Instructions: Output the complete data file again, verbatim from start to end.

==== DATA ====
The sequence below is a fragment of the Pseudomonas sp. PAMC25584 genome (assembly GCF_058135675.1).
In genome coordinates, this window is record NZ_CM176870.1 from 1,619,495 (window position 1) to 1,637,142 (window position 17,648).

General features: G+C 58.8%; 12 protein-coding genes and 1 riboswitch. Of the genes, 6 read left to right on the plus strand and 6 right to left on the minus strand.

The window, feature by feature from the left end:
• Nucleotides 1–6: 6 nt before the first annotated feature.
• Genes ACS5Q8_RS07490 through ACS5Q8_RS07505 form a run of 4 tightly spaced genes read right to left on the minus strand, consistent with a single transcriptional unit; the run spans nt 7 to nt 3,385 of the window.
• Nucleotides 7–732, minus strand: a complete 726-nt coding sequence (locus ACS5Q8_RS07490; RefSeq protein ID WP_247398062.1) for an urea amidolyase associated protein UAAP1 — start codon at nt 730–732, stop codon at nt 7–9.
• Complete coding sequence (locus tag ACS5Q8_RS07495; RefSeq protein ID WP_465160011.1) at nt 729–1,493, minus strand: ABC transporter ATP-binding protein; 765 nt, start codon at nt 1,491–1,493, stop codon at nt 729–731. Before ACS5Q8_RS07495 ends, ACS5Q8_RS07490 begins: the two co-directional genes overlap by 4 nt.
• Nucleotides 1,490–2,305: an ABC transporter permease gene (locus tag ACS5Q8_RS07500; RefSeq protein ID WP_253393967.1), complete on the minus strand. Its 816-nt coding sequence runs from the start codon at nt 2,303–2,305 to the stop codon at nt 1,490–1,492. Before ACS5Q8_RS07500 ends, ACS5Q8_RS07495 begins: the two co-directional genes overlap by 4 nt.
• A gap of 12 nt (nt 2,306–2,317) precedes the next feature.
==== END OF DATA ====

The sequence below is a fragment of the Pseudomonas sp. PAMC25584 genome (assembly GCF_058135675.1).
In genome coordinates, this window is record NZ_CM176870.1 from 1,619,495 (window position 1) to 1,637,142 (window position 17,648).

General features: G+C 58.8%; 12 protein-coding genes and 1 riboswitch. Of the genes, 6 read left to right on the plus strand and 6 right to left on the minus strand.

The window, feature by feature from the left end:
• Nucleotides 1–6: 6 nt before the first annotated feature.
• Genes ACS5Q8_RS07490 through ACS5Q8_RS07505 form a run of 4 tightly spaced genes read right to left on the minus strand, consistent with a single transcriptional unit; the run spans nt 7 to nt 3,385 of the window.
• Nucleotides 7–732, minus strand: a complete 726-nt coding sequence (locus ACS5Q8_RS07490; RefSeq protein ID WP_247398062.1) for an urea amidolyase associated protein UAAP1 — start codon at nt 730–732, stop codon at nt 7–9.
• Complete coding sequence (locus tag ACS5Q8_RS07495; RefSeq protein ID WP_465160011.1) at nt 729–1,493, minus strand: ABC transporter ATP-binding protein; 765 nt, start codon at nt 1,491–1,493, stop codon at nt 729–731. Before ACS5Q8_RS07495 ends, ACS5Q8_RS07490 begins: the two co-directional genes overlap by 4 nt.
• Nucleotides 1,490–2,305: an ABC transporter permease gene (locus tag ACS5Q8_RS07500; RefSeq protein ID WP_253393967.1), complete on the minus strand. Its 816-nt coding sequence runs from the start codon at nt 2,303–2,305 to the stop codon at nt 1,490–1,492. Before ACS5Q8_RS07500 ends, ACS5Q8_RS07495 begins: the two co-directional genes overlap by 4 nt.
• A gap of 12 nt (nt 2,306–2,317) precedes the next feature.